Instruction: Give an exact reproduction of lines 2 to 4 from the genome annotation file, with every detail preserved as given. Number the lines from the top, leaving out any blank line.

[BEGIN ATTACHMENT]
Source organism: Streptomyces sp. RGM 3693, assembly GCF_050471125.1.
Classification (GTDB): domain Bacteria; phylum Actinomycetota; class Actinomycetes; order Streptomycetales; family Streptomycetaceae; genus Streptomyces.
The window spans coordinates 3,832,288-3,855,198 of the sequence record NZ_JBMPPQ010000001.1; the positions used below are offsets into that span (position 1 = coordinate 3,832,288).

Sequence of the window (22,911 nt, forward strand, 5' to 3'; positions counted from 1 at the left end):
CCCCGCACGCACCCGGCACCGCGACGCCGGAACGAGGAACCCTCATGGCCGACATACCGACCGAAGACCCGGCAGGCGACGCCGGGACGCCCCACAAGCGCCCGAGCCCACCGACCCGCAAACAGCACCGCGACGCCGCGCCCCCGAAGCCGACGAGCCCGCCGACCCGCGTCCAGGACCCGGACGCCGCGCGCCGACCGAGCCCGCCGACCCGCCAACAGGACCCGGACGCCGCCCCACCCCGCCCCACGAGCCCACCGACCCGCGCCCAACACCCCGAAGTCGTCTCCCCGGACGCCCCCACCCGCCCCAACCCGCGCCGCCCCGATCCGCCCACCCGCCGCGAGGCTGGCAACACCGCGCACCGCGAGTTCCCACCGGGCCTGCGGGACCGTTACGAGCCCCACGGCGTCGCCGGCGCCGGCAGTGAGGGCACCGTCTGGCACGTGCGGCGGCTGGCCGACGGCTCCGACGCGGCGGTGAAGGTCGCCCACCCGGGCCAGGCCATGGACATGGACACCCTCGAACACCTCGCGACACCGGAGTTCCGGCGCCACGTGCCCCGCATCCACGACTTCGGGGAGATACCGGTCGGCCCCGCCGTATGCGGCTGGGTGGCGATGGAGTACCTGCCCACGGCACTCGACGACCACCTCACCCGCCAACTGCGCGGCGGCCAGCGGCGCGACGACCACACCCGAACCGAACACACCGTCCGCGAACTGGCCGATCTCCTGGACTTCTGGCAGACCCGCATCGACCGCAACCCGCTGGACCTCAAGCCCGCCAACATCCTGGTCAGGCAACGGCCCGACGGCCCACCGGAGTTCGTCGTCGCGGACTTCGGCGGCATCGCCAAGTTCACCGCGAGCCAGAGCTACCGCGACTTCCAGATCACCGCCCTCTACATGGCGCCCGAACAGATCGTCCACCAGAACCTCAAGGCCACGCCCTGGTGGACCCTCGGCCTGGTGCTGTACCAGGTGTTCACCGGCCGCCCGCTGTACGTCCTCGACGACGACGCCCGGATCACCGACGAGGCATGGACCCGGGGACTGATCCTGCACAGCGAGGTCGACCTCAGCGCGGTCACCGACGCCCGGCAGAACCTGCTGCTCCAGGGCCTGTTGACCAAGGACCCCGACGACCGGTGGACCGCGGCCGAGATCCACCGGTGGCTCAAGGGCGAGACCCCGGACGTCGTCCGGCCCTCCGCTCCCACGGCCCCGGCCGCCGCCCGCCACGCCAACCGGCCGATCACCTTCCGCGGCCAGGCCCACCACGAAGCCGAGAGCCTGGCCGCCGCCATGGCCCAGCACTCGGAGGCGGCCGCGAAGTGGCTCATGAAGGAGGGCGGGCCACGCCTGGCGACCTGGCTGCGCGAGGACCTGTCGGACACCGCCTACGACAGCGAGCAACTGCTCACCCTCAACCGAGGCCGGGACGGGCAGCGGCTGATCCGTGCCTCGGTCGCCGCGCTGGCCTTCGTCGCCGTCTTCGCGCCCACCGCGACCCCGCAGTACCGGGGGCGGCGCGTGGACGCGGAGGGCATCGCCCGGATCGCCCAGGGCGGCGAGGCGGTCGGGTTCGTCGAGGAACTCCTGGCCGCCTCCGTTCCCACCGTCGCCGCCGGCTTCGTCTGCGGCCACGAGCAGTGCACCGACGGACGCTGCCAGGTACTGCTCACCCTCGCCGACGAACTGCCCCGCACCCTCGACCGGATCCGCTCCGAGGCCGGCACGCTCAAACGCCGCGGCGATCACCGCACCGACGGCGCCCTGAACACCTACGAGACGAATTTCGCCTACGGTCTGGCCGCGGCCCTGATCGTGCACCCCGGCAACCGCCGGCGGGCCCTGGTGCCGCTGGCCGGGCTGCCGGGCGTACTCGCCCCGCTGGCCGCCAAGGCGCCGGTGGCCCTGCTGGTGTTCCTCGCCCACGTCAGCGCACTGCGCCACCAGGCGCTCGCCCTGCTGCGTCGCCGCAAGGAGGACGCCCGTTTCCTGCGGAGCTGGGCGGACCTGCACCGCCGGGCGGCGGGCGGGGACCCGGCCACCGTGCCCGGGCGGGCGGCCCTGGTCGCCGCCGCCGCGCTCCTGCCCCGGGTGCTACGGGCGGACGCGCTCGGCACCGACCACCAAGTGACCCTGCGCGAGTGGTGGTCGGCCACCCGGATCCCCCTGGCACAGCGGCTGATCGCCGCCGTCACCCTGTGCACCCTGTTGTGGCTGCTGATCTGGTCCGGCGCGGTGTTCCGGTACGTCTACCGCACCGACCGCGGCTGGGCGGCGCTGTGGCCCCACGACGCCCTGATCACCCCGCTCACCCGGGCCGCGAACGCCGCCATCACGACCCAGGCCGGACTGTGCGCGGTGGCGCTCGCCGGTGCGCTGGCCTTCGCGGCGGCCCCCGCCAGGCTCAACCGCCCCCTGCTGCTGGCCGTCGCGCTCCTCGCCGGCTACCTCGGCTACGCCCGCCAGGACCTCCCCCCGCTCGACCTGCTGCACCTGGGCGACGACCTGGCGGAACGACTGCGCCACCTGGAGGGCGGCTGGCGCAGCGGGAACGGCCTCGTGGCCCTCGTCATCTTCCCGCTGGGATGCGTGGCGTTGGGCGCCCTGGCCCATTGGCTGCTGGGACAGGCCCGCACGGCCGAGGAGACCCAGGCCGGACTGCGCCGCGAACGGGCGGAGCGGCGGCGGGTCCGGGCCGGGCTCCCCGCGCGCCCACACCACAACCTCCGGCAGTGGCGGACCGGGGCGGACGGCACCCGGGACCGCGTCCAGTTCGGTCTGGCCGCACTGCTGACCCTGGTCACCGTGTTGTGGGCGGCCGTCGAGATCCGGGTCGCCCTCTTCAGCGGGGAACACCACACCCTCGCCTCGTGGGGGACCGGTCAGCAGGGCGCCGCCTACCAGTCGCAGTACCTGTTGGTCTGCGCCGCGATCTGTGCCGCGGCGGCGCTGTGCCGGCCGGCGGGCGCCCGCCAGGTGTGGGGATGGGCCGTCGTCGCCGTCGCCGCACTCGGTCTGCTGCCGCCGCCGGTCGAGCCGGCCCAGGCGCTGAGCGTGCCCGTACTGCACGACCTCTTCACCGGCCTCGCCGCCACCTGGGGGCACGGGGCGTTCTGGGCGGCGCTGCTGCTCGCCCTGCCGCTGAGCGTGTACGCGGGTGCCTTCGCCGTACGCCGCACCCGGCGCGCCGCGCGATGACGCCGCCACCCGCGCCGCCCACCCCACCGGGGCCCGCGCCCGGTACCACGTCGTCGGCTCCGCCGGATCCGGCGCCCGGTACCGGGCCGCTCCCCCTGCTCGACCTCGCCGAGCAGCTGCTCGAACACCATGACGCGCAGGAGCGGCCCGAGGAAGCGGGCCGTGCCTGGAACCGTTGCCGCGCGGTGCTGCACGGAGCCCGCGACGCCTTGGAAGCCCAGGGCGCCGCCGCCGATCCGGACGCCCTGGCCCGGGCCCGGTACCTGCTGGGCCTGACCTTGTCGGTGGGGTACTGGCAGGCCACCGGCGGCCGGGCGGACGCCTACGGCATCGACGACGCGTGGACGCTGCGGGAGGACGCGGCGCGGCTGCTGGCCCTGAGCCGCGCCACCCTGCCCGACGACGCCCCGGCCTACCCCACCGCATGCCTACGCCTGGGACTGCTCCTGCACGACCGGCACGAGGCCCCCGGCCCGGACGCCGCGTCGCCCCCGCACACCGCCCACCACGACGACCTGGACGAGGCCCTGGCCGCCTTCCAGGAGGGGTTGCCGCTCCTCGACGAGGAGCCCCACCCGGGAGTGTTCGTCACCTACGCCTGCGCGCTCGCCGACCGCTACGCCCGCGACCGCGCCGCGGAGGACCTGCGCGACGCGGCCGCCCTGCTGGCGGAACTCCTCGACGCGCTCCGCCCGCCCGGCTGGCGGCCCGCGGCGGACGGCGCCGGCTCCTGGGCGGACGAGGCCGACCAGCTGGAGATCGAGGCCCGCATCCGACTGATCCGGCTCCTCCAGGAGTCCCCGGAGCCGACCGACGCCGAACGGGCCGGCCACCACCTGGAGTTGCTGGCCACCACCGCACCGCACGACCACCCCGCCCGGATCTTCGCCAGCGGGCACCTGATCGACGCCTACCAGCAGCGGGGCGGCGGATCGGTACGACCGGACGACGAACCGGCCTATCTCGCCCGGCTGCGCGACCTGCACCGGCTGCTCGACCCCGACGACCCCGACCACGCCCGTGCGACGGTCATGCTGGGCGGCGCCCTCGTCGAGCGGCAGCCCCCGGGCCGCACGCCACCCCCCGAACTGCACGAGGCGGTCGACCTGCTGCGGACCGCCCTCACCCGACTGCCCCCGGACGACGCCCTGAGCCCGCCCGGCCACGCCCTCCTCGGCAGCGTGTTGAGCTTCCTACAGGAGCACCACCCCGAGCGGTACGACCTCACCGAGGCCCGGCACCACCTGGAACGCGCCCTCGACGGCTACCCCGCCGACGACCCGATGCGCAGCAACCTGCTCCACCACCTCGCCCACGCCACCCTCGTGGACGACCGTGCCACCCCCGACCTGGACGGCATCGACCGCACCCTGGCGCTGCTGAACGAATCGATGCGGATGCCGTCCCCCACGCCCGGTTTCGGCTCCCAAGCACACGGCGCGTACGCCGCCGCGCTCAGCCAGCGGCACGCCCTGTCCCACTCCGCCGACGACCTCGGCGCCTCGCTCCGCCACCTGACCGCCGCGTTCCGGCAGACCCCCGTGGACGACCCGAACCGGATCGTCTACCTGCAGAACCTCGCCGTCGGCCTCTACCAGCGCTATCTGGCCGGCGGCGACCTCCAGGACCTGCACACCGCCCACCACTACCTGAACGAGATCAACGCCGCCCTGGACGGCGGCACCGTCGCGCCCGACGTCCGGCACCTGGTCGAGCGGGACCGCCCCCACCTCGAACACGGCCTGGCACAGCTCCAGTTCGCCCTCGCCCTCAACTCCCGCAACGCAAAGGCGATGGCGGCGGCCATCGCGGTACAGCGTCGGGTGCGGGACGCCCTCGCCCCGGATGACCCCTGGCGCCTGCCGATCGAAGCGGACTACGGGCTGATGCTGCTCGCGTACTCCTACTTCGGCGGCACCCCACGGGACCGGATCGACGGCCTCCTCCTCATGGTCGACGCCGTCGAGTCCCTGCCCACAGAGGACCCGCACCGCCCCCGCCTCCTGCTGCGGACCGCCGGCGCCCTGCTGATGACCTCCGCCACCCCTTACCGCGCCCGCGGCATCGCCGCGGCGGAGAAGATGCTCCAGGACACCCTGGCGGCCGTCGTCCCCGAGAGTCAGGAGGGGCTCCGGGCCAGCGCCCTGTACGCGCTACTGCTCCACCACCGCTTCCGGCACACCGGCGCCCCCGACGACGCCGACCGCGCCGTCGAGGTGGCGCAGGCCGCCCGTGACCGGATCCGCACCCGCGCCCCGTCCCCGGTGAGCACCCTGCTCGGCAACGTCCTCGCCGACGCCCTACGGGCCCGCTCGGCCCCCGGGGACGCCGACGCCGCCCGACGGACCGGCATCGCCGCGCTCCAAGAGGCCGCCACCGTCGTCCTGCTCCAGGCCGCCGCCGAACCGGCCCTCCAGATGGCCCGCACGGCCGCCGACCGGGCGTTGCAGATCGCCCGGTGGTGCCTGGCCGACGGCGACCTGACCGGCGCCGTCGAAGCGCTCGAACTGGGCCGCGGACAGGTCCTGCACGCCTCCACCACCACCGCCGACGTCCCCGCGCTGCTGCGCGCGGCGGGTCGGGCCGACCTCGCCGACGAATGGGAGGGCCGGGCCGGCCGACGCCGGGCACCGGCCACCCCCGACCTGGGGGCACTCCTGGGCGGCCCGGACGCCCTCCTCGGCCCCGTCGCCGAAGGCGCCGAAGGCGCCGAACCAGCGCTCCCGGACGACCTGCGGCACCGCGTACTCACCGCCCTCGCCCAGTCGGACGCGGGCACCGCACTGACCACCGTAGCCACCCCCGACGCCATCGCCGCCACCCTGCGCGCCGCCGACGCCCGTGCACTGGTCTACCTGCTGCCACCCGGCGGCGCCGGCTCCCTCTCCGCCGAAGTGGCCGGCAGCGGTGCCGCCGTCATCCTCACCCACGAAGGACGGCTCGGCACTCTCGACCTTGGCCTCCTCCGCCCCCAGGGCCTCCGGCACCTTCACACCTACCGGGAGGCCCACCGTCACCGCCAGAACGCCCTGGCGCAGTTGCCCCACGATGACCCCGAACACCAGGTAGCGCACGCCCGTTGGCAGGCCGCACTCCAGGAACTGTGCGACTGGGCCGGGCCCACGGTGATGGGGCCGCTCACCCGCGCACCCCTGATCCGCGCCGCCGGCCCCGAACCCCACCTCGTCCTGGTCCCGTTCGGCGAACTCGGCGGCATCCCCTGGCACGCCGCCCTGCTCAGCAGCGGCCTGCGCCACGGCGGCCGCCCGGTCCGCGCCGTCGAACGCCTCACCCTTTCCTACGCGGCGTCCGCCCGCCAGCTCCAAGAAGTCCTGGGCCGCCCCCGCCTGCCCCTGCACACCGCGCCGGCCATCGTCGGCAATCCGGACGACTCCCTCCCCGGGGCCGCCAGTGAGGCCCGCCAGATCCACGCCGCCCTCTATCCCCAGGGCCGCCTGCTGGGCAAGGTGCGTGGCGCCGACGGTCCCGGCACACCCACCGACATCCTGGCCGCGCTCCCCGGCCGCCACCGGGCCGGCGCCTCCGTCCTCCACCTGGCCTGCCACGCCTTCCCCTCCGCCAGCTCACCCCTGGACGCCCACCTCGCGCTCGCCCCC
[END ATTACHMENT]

Classification (GTDB): domain Bacteria; phylum Actinomycetota; class Actinomycetes; order Streptomycetales; family Streptomycetaceae; genus Streptomyces.
The window spans coordinates 3,832,288-3,855,198 of the sequence record NZ_JBMPPQ010000001.1; the positions used below are offsets into that span (position 1 = coordinate 3,832,288).

Sequence of the window (22,911 nt, forward strand, 5' to 3'; positions counted from 1 at the left end):